The scheduled meeting of OPEC countries on April 6 will not take place, which may once again lead to a collapse in oil prices.
Analysts are currently having doubts whether Saudi Arabia and Russia will really agree to cut oil production by as much as Trump has suggested. This is probably because such major cuts by Russia will undermine its goal of drowning expensive American shale producers in an ocean of cheap oil.
Analysts also say that it will be difficult to reach an agreement without the participation of American shale oil producers in reducing production volumes. Trump has made it clear that he did not promise to cut supplies to the US.
"It is difficult to see all OPEC + countries cutting production by at least 10 million barrels a day. The scale of the cut would be too large for the group," , head of Commodities Strategy at ING, wrote.
"Even 10 million barrels is the lower limit advertised by Trump," said Matt Smith, Senior Oil Analyst at ClipperData.
Saudi Arabia is the largest OPEC producer to date. Since the group began limiting production in 2017, it has to do most of this hard work in order to reduce supplies. Now, it seems that Saudi wants others to start helping and do the same.
According to Warren Patterson, the implementation of such deal will require the participation of additional manufacturers, such as Canada, Brazil and, in particular, the United States.
"It is becoming increasingly difficult here, as it will not be easy to get the US oil industry to agree on production quotas, and it is unlikely to violate US antitrust laws." said Patterson.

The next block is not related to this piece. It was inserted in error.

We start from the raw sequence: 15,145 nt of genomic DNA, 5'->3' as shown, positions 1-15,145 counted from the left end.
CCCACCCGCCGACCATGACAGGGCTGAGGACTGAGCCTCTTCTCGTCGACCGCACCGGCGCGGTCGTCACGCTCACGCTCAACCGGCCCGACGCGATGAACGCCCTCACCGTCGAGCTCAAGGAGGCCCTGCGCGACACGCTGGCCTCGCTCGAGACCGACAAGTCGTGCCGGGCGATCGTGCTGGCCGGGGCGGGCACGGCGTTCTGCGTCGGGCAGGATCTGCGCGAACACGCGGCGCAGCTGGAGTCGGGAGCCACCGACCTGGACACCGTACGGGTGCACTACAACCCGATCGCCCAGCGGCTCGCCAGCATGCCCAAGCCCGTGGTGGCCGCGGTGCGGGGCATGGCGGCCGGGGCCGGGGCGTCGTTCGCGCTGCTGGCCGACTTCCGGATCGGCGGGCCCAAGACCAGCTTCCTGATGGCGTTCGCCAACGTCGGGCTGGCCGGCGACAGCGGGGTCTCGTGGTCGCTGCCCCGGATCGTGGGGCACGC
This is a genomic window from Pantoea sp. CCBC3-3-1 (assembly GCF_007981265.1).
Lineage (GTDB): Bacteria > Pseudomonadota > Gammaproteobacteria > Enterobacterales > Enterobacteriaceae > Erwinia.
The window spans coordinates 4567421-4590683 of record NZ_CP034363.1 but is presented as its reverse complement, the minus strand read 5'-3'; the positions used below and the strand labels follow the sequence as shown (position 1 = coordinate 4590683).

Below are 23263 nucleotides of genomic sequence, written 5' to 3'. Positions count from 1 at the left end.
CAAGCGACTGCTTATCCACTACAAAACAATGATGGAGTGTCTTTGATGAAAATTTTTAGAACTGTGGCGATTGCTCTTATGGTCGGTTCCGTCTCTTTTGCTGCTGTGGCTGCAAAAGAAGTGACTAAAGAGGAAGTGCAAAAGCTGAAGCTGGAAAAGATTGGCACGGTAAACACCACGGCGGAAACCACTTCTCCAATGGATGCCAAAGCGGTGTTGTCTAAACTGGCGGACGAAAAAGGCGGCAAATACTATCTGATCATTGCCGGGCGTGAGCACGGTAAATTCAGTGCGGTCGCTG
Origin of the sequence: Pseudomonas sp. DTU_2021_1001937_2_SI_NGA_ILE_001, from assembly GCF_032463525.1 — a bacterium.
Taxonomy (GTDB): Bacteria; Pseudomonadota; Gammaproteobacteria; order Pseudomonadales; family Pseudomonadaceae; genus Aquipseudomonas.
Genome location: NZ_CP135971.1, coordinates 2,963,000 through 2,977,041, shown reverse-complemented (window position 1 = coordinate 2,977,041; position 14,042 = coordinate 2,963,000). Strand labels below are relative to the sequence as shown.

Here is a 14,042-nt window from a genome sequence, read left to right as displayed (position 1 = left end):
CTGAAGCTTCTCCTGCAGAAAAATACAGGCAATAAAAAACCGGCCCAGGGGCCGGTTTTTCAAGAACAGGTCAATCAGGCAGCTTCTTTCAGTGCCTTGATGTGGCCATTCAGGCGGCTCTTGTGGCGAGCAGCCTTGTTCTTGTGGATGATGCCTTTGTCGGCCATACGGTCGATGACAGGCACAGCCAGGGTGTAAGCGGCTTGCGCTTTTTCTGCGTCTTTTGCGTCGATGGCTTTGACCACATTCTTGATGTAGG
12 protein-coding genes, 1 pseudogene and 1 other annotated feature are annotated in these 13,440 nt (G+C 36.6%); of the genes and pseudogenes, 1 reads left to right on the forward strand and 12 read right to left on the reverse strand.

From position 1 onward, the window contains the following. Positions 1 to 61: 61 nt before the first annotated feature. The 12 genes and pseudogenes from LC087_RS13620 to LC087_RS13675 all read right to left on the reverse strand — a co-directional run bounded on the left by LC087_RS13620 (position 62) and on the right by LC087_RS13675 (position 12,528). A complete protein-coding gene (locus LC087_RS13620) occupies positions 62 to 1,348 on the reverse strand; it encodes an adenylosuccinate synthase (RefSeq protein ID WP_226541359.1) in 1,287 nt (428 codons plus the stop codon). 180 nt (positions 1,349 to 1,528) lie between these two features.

Previous cuts by OPEC and its allies have enabled US shale producers to capture market share. Just recently, US surpassed Russia and Saudi Arabia as the world's largest oil producer.
There are signs that American manufacturers can now take part in global efforts to save oil prices.
However, Patterson said that even if oil producers reach an agreement to cut production by 10 million barrels per day, it may still not be enough to cover the oversupply in the market in the coming months, as there is still a drop in oil demand, due to the growing and prolonged blocking of borders and movement caused by the coronavirus pandemic.
"While we usually compete, we agreed that COVID-19 requires unprecedented levels of international cooperation," Ryan Sitton, Commissioner of the Texas Railroad Commission, wrote.
Anyhow, on Monday, oil opened a gap downwards, losing almost $ 4.
*The market analysis posted here is meant to increase your awareness, but not to give instructions to make a trade.
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